Levin: Camp’s Actions ‘Beneath the Ways and Means Committee’
The top Democrat on the Ways and Means Committee blistered the Republican chairman Wednesday for, in his words, turning the panel into “a tool for opposition research” while failing to pass any legislation to boost the economy.
Rep. Sander M. Levin released the unusually scathing and personal letter to his fellow Michigander, Chairman Dave Camp, accusing him of using the committee as a bully pulpit for sabotaging the Obama administration.
“I am deeply troubled by the partisan turn this Committee has taken in recent months, having delayed — and in some cases completely abandoned — action on many issues of vital importance to American families and our economy while pressing ahead with a political agenda to undermine President Obama’s second term,” read the opening lines of Levin’s memo.
He went on to point out that the committee has, in six months, only held two full committee hearings on issues other than the Affordable Care Act and reports that the IRS disproportionately targeted nonprofits with ties to the tea party.
The panel has only marked up two bills, Levin complained.
The final straw, Levin suggested, was Camp’s move to subpoena health care exchange enrollment numbers from Centers for Medicare and Medicaid Services Administrator Marilyn Tavenner, despite Tavenner’s promise to willingly share those numbers with Congress next week.
Levin called it “illustrative of the partisan and unproductive turn of the Committee’s agenda.”
“We serve on a Committee with a storied history of grappling with and addressing the premier issues of the day,” Levin said.
Camp’s actions, he said, “are beneath the Ways and Means Committee.”
Dear Chairman Camp:
I am deeply troubled by the partisan turn this Committee has taken in recent months, having delayed – and in some cases completely abandoned – action on many issues of vital importance to American families and our economy while pressing ahead with a political agenda to undermine President Obama’s second term. The highly unprecedented use of the Committee’s subpoena power to compel information you have been told will be provided next week, and the subpoena and letter you have sent to CMS Administrator Tavenner and IRS Acting Commissioner Werfel within the last 24 hours are illustrative of the partisan and unproductive turn of the Committee’s agenda.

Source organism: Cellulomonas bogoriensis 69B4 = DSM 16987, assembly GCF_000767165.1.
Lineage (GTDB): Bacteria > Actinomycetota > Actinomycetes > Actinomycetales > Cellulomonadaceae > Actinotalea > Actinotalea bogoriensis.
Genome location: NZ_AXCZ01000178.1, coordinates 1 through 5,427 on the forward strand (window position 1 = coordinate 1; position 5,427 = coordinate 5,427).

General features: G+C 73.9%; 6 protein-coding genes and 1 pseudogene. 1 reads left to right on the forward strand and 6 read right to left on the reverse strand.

We serve on a Committee with a storied history of grappling with and addressing the premier issues of the day. I have been privileged to work on a bipartisan basis on many of those issues, including on trade and welfare reform. Our Committee has never served as a tool for opposition research. But the selective release of IRS information during the tax-exempt organization investigation, the use of subpoena power in the manner you have undertaken this week, and the request made of the IRS today are clearly efforts to simply gather data to continue your assault on the Affordable Care Act. They are beneath the Ways and Means Committee.
One does not need to be reminded that we are just one month into the launch of the new health insurance marketplaces. Your efforts to date illustrate that you have no interest in working to make sure quality, affordable health insurance is available to all Americans, but rather to dismantle the law and prevent people from accessing insurance as is their right under the law.
Within the last six months, you have held but two full committee hearings on issues other than the Affordable Care Act and the IRS’ screening of tax-exempt organizations. The Committee has marked up two pieces of legislation this year, the last being in April on a bill to prepare for a default by prioritizing payments of the Treasury Department.
Missing, however, has been any action to spur job growth to assist American families as they continue to recover from the Great Recession. And while Democrats on the Committee have urged a bipartisan effort to craft comprehensive tax reform, Republicans have chosen a closed-door approach centered on lowering the top tax rate by more than a third, costing $3.8 trillion.
Republicans spent the first half of October shutting down the government and threatening not to raise the debt ceiling, starving the economy of any sense of certainty for a full 16 days. Even after Republicans relented, allowing the government to reopen, you and others in the Majority have maintained a complete focus on undermining the Affordable Care Act. That obsession has come at the detriment of so many other important issues that should be the focus of this historic committee.